Remember back when you were a child, backing cookies with mom, or grandma? The aroma in the air, the taste of stolen bites of cookie dough? Chances were, the cookie recipe you were using with Mom was something she had gotten from a close friend, maybe even her own mom, or was recommended by one.
Enter the digital age. The way Americans source recipes, think about food, plan our meals, and learn to cook has drastically changed, according to a new study: Clicks & Cravings: The Impact of Social Technology on Food Culture. In a survey of more than 1,600 US adults, almost half reported learning about food and recipes via social networking sites, and 40% learn about food via websites, apps or blogs. This marks a dramatic shift from the sensory food experience that dominated our learning (relying on smell and taste) to a new, rational one: What’s on the label? What are the ingredients? What does it look like? By relying on digital and social media, we’re inadvertently “crowdsourcing” our food before we decide what to eat, make, or buy.
So what does this mean for food and grocery brands online? Engaging with consumers needs to go beyond a collection of fans and followers and into the realm of meaningful conversations and emotional connections. The payoff to this approach is the creation of brand advocates and a connection that will drive influence. The study groups consumers’ engagement with grocery brands online into three categories:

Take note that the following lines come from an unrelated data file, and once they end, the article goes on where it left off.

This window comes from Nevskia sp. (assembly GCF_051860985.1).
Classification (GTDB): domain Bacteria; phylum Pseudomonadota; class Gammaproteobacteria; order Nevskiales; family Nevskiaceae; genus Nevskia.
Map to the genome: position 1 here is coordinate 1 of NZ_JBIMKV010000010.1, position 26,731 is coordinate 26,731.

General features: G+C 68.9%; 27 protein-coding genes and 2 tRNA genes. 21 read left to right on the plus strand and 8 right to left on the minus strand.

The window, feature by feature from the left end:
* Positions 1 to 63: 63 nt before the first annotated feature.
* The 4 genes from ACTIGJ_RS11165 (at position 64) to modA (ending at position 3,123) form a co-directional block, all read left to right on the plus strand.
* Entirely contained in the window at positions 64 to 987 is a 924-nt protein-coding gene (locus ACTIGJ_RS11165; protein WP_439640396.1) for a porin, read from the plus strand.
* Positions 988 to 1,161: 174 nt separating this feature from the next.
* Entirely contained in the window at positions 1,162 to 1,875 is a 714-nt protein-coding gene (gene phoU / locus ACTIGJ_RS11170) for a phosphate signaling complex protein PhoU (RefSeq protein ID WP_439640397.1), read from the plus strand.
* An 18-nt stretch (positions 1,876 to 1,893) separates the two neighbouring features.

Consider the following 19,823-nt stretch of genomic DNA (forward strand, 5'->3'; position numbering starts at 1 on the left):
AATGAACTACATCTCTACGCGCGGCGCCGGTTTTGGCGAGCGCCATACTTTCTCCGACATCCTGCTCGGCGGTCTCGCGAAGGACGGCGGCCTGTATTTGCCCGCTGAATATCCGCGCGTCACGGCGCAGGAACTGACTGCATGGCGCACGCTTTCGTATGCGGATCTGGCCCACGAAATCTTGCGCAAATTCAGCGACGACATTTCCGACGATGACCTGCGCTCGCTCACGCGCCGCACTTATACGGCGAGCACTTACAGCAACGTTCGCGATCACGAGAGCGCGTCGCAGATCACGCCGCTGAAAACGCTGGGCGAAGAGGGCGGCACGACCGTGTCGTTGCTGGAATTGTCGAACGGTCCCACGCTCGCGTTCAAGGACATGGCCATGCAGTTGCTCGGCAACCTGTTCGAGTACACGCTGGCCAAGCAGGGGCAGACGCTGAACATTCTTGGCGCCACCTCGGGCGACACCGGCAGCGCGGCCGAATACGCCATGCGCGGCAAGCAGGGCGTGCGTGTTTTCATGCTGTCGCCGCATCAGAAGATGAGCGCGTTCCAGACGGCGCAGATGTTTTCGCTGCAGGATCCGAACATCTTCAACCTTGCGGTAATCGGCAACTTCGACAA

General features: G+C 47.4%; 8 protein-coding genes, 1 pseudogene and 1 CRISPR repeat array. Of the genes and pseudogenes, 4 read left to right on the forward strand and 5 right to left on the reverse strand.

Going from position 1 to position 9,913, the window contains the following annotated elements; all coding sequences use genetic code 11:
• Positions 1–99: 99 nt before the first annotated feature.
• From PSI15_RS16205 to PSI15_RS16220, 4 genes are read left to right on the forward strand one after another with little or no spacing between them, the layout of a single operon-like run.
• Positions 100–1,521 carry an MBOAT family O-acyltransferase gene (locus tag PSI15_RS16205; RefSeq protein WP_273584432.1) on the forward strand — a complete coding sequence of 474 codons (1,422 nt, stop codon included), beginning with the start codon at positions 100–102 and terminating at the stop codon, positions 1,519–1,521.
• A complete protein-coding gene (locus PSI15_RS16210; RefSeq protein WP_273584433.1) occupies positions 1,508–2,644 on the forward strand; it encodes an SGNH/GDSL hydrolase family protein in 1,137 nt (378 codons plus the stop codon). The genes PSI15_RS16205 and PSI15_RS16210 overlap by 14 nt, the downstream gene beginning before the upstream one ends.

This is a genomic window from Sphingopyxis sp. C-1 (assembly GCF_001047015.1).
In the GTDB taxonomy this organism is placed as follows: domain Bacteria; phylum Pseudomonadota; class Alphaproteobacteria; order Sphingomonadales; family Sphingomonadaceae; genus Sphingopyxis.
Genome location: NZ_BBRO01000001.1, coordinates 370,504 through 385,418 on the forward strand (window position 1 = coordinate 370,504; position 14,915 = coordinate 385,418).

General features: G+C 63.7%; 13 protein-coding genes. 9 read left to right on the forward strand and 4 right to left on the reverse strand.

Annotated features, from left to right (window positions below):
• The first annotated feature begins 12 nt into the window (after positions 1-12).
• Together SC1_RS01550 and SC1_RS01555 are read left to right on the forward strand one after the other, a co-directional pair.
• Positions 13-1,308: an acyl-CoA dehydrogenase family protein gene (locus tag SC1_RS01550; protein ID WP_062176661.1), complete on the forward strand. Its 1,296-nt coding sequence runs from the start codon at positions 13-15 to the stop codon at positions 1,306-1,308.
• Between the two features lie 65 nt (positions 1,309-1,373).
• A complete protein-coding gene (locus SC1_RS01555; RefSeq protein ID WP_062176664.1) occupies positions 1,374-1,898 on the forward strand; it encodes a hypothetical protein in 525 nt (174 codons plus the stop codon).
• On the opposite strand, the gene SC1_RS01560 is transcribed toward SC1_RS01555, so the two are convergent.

- Spectators: The largest group, using social media as an extension of family and friends, looking for recipes, information, and good deals.
- Dreamers: Content curators leveraging social networks and looking to increase their influence.
- Doers: The core of food-related social media, creating content that inspires followers.
By keeping these consumer groups in mind, grocery brands can create a variety of content to appeal to each of these consumer segments. Posting recipes, for example, will engage the Spectators, but offering consumers the opportunity to share their own recipes will inspire the Dreamers and Doers.
The bottom line? The shift in consumer behavior has provide a lot of opportunity for grocery brands online. A clear strategy incorporating different consumer values will pay off with emotionally connected advocates and ultimately, brand loyalty.